Still bruised from narrowly surviving a vicious primary, State Rep. Byron Cook (R-Corsicana) is once again trying to push what has become his signature issue — regulating the political speech of Texans. And he’s hoping to accomplish it by working around both the Governor and the Constitution by proposing it as a constitutional amendment.

Gov. Greg Abbott voiced opposition to such efforts last year: “As a justice on the Texas Supreme Court, I wrote that laws like that are unconstitutional and I based that decision on United States Supreme Court Decisions. It’s important for legislators to not try and pass laws that have already been ruled unconstitutional.”

Which is precisely why Cook wants to amend the Constitution in order to empower speech regulators. Cook has tried —unsuccessfully— to pass such laws in the past. As recently as last session, when a comprehensive ethics bill (SB 19) was passed out of the Senate, it was routed to Cook’s committee — where he bastardized it into an unconstitutional nightmare that would have violated every prong of the First Amendment.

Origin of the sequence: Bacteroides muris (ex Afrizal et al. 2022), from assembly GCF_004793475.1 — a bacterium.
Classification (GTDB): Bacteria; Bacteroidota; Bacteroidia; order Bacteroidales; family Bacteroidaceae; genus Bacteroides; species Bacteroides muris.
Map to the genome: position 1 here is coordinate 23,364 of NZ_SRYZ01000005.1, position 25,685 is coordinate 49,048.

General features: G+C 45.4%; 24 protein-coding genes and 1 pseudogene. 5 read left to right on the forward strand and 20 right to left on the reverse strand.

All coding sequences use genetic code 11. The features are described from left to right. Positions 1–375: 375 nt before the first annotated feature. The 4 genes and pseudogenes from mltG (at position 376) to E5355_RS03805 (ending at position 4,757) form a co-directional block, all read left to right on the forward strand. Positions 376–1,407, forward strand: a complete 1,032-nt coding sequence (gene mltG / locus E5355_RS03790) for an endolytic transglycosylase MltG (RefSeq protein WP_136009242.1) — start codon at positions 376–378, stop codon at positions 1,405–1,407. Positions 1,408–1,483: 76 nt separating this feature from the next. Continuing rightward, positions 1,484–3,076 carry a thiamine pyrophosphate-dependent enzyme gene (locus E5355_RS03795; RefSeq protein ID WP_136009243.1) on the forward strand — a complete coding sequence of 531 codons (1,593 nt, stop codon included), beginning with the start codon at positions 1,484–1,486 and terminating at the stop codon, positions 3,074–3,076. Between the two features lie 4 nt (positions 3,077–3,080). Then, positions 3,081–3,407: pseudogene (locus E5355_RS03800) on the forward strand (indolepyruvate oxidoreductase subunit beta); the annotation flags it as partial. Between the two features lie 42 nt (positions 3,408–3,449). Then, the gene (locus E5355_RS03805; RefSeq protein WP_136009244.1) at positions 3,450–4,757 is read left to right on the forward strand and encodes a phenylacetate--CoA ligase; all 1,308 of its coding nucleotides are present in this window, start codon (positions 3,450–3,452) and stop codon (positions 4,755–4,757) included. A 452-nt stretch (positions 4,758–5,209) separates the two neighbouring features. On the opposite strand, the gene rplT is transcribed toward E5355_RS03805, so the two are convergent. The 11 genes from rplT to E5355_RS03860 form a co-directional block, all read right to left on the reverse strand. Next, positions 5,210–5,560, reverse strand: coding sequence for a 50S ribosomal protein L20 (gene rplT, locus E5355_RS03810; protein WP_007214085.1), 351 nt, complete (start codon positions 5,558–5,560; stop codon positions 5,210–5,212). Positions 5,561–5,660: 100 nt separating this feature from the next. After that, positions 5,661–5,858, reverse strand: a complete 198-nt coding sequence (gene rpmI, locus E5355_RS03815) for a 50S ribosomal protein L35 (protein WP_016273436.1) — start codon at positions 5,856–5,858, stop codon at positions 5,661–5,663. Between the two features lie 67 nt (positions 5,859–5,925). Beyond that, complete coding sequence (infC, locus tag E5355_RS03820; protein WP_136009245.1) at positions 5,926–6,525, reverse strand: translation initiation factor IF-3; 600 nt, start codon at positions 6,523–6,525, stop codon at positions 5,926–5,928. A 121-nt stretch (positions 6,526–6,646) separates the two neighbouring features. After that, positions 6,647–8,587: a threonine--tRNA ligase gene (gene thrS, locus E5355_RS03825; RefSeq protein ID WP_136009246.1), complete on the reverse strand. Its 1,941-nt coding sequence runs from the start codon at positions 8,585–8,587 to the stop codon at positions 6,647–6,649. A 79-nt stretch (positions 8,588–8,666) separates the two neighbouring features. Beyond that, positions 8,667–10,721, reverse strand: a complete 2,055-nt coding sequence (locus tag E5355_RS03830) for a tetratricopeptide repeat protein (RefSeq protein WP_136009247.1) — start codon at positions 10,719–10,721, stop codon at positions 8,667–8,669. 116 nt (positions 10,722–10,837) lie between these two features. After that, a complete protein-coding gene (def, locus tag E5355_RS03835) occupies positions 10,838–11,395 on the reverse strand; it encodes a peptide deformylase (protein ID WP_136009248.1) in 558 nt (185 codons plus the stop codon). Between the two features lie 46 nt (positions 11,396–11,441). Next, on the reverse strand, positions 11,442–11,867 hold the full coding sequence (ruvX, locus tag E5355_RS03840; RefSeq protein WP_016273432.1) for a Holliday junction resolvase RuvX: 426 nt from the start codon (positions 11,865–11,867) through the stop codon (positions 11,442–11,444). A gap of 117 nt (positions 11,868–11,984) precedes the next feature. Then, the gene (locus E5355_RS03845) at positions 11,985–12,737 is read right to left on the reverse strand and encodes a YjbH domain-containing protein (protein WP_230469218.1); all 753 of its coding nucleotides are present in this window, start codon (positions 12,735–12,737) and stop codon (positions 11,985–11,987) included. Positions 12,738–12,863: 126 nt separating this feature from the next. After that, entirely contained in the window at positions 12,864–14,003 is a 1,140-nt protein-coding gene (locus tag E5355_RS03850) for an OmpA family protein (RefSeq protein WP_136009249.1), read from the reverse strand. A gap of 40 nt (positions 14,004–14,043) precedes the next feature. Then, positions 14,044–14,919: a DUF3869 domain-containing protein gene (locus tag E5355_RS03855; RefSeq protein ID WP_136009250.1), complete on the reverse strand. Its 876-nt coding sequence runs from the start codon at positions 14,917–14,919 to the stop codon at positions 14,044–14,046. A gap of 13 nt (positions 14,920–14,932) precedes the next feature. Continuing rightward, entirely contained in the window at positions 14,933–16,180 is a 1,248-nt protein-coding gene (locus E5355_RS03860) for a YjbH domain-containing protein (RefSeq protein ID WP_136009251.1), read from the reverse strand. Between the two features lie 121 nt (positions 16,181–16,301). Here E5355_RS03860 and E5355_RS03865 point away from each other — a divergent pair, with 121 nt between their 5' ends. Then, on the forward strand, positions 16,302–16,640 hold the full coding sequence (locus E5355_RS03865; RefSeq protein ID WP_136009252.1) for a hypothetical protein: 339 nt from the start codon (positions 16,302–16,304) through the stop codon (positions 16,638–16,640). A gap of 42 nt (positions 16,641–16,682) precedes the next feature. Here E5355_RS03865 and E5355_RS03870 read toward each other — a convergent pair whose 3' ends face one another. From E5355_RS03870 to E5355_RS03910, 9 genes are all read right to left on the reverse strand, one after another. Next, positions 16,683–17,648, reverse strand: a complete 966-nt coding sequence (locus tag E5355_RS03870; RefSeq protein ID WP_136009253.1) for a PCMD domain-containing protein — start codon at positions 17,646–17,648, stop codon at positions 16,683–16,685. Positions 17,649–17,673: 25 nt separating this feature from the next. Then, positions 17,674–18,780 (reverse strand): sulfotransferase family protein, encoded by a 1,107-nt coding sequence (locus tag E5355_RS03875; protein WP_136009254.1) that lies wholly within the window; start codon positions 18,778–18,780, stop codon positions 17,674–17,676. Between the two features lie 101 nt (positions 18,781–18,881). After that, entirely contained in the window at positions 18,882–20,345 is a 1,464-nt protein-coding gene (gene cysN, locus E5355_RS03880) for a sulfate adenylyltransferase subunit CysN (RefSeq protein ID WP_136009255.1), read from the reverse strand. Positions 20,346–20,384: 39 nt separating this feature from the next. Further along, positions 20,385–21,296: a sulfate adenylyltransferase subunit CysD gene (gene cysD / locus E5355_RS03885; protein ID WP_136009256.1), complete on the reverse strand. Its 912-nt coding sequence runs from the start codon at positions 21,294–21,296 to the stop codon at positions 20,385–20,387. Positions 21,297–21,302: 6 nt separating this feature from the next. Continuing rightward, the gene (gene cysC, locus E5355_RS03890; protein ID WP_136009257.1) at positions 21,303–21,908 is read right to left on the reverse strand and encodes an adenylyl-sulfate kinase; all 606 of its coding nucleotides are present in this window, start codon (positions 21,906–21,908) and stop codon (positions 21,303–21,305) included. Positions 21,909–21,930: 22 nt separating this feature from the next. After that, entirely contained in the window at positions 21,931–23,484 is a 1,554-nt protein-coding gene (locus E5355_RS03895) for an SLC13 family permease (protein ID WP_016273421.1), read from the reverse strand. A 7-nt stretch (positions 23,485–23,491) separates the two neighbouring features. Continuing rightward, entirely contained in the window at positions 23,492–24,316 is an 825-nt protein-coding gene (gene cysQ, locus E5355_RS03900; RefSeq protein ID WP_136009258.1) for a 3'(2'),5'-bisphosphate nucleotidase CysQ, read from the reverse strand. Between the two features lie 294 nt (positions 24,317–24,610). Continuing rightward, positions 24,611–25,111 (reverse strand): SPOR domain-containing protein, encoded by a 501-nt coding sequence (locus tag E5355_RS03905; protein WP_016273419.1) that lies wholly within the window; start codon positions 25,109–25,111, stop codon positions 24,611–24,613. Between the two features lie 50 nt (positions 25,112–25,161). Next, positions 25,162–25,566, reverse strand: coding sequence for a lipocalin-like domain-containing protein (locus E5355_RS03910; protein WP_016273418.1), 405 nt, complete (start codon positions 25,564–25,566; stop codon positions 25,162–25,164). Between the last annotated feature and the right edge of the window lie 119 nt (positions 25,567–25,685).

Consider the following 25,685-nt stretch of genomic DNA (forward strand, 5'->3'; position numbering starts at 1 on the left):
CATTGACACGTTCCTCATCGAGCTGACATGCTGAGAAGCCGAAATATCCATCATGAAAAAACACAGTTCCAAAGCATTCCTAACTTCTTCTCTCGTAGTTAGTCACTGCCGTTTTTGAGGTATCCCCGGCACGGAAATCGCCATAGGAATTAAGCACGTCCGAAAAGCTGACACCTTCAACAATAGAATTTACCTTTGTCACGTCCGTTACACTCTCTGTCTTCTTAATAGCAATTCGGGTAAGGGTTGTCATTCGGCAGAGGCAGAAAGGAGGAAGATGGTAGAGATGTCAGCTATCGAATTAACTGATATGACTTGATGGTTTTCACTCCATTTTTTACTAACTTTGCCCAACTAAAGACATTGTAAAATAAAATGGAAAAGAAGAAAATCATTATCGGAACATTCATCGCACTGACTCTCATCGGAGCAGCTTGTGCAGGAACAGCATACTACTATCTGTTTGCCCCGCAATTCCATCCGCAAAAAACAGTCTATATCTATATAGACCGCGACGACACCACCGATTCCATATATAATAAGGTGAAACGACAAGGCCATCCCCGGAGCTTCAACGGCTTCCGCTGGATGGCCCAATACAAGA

Now, Cook is tacitly admitting that his actions were unconstitutional — by trying to amend the constitution to allow them.

The Tyler Morning Telegraph reported on why his reasoning for compelling non-profits to disclose donors is flawed. The Tyler Paper writes:

“The U.S. Supreme Court has already ruled that there are good reasons to not disclose the source of donations. The case was called NAACP v. Alabama, and it was decided in 1958. The state of Alabama wanted to force the NAACP to reveal its donor and membership lists. The Court held that if Alabama did so, the NAACP’s members and donors could be at risk….”

“In other words, forcing a then-unpopular organization such as NAACP to expose its members and supporters would interfere with those members’ rights of privacy and free association,” the paper writes. And they would be correct.

Make no mistake: that is precisely why Cook wants the donors of non-profits disclosed.

We’ve reported before on how Cook has abused his position(s) to bully people in his community and in business who did so much as put up a yard sign for his opponent.

The last thing a man like that needs is a list of names.

Greg Harrison

Gregory led the Central Texas Bureau for Empower Texans and Texas Scorecard. He attended the University of Texas at Austin, where he got involved politically through the Young Conservatives of Texas. He enjoys fishing, grilling, motorcycling, and of course, all things related to firearms.